FOR THOSE outside of the fitness spectrum, the gym-orientated lifestyle can often be seen as an absurd way to lead your life – eating such a structured set of foods and putting your body through endless anguish and pain, while depriving yourself of treats we innately enjoy, such as chocolate and crisps.

For Shaun Gray, however, continuing such a disciplined and rigid regime is all part of the process – and one which he thrives upon.

Gray, 21, an avid attendee of his local gym in Bury, believes this lifestyle has served to not only enhance his physical appearance, but also his confidence and self-esteem.

“My concentration and self-discipline has improved tenfold. I used to be a chronic procrastinator, but since starting the gym; I’ve become a lot more self-aware of productivity,” he says.

“I recall starting at around 16 – at which point I was pretty timid. I found it difficult talking to new people; but since then, confidence-wise, I have blossomed.”


Because he had spent much of his childhood overweight, Shaun wanted to improve his health and appearance. This is how his early interest in body-building came about.

Like many beginners, he was inspired by Arnold Schwarzenegger – the man who renowned the bodybuilding craft – but today, Shaun, who prides himself on being natural, and not using anabolic aid, recommends beginners to look toward Alberto Nunez and Eric Helms as those to emulate.

“I started attending a pay as you go gym, using their cardio equipment to trim the weight, then naturally that progressed to wanting to build muscle.” He said.

“Schwarzenegger and Zyzz fuelled my motivation to put on muscle, but it was their charisma that appealed to me most.”

One of the problems that fitness enthusiasts encounter most is disruption to their diet – a significantly important factor in obtaining the results that reflect their gruelling sessions in the gym.

Shaun, who “does not believe in cheat meals,” cites consistency as a way around those disruptions, and, despite admitting to being extremely strict on himself, accepts an occasional outlet “won’t destroy years of consistency.”

“I used to be quite strict on myself and not allow much fluctuation; however, this was during periods of lower calorie intake.

“I didn’t feel I could justify an overflow of calorie allowance, particularly from alcohol, as my diet the following day would be at a nutritional deficit and I wanted it to fit my caloric intake.”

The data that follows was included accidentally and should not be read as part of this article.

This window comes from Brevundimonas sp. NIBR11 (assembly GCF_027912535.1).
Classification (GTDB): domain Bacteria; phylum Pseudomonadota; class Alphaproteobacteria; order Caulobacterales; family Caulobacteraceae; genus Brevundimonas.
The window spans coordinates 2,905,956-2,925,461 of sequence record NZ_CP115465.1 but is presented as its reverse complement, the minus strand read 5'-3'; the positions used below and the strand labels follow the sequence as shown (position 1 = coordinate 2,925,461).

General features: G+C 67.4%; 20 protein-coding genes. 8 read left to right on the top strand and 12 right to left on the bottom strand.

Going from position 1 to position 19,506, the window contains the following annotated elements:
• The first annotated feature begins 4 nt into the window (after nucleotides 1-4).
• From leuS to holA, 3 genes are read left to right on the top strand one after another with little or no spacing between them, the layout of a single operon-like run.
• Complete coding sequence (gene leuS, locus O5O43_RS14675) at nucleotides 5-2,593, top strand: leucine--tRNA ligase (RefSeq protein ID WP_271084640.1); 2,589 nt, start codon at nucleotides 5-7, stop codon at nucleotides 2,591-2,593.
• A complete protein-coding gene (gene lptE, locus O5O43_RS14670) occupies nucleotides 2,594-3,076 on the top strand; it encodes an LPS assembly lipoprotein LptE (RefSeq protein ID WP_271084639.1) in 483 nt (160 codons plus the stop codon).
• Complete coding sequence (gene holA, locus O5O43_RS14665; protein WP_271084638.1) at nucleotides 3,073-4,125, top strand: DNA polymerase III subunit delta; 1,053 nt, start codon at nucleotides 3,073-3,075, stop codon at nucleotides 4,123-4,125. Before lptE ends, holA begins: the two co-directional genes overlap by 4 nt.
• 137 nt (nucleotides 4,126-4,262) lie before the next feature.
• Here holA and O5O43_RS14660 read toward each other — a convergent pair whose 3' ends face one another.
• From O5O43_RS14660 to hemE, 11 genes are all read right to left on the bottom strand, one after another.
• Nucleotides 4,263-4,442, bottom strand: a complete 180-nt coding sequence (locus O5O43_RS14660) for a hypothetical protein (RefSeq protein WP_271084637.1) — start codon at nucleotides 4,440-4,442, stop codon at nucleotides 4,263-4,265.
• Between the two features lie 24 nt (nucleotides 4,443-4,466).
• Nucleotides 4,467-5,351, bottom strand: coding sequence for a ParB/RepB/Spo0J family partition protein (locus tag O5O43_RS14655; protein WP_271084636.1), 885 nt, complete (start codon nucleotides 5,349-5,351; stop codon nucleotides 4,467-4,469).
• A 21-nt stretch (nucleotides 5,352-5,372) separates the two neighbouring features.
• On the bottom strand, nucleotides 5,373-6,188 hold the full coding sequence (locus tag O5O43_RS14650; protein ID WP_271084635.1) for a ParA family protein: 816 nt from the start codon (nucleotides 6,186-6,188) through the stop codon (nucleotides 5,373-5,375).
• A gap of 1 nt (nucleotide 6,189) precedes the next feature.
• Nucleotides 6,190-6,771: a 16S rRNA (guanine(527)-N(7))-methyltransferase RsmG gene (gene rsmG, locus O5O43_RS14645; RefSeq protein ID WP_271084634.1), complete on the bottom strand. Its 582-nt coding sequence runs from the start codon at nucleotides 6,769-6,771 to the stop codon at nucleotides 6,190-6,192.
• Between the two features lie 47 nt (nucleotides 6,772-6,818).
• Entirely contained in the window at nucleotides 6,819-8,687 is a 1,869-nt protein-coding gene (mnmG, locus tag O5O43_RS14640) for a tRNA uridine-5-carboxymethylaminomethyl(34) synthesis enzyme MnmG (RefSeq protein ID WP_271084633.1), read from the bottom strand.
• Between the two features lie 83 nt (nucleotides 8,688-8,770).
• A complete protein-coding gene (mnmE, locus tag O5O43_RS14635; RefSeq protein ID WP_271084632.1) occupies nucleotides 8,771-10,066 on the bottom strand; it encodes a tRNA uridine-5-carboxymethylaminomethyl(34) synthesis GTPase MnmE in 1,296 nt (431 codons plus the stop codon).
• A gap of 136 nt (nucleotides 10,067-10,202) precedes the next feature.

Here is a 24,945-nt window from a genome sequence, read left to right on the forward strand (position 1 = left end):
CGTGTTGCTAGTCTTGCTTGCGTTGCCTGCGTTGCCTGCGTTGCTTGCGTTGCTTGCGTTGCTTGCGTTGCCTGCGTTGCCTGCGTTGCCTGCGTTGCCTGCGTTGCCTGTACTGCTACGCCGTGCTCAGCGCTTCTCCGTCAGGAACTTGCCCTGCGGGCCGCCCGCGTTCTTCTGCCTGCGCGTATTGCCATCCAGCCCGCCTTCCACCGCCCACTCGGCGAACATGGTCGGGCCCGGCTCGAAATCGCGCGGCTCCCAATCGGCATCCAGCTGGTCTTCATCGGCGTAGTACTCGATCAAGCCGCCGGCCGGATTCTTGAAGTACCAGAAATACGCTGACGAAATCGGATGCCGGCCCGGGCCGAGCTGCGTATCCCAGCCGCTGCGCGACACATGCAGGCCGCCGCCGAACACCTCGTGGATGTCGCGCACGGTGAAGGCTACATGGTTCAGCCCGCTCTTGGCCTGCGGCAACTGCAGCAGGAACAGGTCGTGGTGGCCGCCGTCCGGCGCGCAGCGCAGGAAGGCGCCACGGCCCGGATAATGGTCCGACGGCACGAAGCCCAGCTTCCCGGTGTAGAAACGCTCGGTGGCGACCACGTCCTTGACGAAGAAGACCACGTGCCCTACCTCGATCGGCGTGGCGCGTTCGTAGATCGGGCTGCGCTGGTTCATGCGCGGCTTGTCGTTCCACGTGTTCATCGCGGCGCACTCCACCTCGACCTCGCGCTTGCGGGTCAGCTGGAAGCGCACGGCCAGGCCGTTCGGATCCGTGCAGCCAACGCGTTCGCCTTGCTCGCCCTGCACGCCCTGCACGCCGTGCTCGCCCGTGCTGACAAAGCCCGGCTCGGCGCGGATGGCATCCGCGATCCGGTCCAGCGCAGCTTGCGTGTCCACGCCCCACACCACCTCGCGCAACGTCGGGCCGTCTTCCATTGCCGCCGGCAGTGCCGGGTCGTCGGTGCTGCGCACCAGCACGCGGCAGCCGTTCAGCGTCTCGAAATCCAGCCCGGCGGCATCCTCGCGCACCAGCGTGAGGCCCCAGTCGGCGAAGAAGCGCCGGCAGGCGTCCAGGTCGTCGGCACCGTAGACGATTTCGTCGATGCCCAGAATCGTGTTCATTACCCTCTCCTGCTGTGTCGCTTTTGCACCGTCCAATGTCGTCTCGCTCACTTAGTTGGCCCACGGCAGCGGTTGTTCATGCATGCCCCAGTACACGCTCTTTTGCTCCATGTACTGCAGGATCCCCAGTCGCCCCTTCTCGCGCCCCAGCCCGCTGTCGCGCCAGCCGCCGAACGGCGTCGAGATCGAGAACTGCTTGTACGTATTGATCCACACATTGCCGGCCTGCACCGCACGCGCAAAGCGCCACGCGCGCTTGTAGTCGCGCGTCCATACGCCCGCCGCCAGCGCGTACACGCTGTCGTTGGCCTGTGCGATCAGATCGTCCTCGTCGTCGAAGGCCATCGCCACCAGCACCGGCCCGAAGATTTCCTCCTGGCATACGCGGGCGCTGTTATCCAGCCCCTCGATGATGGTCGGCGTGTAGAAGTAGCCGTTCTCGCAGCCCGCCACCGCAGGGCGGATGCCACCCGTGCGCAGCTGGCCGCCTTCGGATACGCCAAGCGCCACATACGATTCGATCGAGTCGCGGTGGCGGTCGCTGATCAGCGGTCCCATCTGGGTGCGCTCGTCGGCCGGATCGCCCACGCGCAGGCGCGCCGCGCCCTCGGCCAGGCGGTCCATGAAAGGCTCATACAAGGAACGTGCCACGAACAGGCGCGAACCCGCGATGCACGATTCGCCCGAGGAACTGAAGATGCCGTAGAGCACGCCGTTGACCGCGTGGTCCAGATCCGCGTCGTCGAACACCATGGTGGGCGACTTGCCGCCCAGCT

Gray, who now uses popular app My Fitness Pal to help control his diet, says his lifestyle has compromised plans with friends and family before – an illustration of the commitment and demands the gym entails.

“I have missed out on many social opportunities because of my lifestyle in the past; I never liked the idea of setting myself back.” He said. “When I had a taste for something that I’d restricted myself on, I’d go well overboard [if I ate it]. [Breaking my diet] can be quite destructive.

“Nowadays, I feel I’m at peace with myself and I don’t have those feelings of anxiety when social scenarios crop up – I’ll just embrace it and account for it later on if needs be.”


Shaun, who buys most of his own food, eats a variation of three large meals, or five smaller meals a day, and tries to hit caloric and macronutrient goals on a daily basis.

His meals consist of foods such as tuna, chicken, eggs, protein powder, porridge, rice, and bananas; when bulking, he can consume as many as 4,000 calories per day.

Gray told us that sometimes looking your best doesn’t always mean feeling your best, and, whilst he points out that goes hand-in-hand with the lifestyle, he labels it a deterrent to him ever competing in a bodybuilding competition.

“If you’ve ever got to single digit levels of body fat, you feel probably the worst you’ve ever felt whilst simultaneously looking the most aesthetic you’ve ever been.” Shaun said.

“A lot of guys in drug-free competitions use performance enhancing drugs at some point prior to a drugs test – what chance does that leave for a drug-free athlete like myself?”

Despite Shaun’s reluctance to enter competition, when posed with the prospect of never being able to attend a gym again in his life; he admits to feelings of anxiety, and believes he “could not function efficiently” without it; such is the extent of its importance in his life.

“It’s been a big part of my life for years now; to just detract from a lifestyle that you’ve lived for a long time would be difficult.” he says.

“I’ve gone alcohol free for a year in the past whilst still enjoying nights out as a young lad, but I believe I’d struggle more without the gym in my life to keep me focused and disciplined.”

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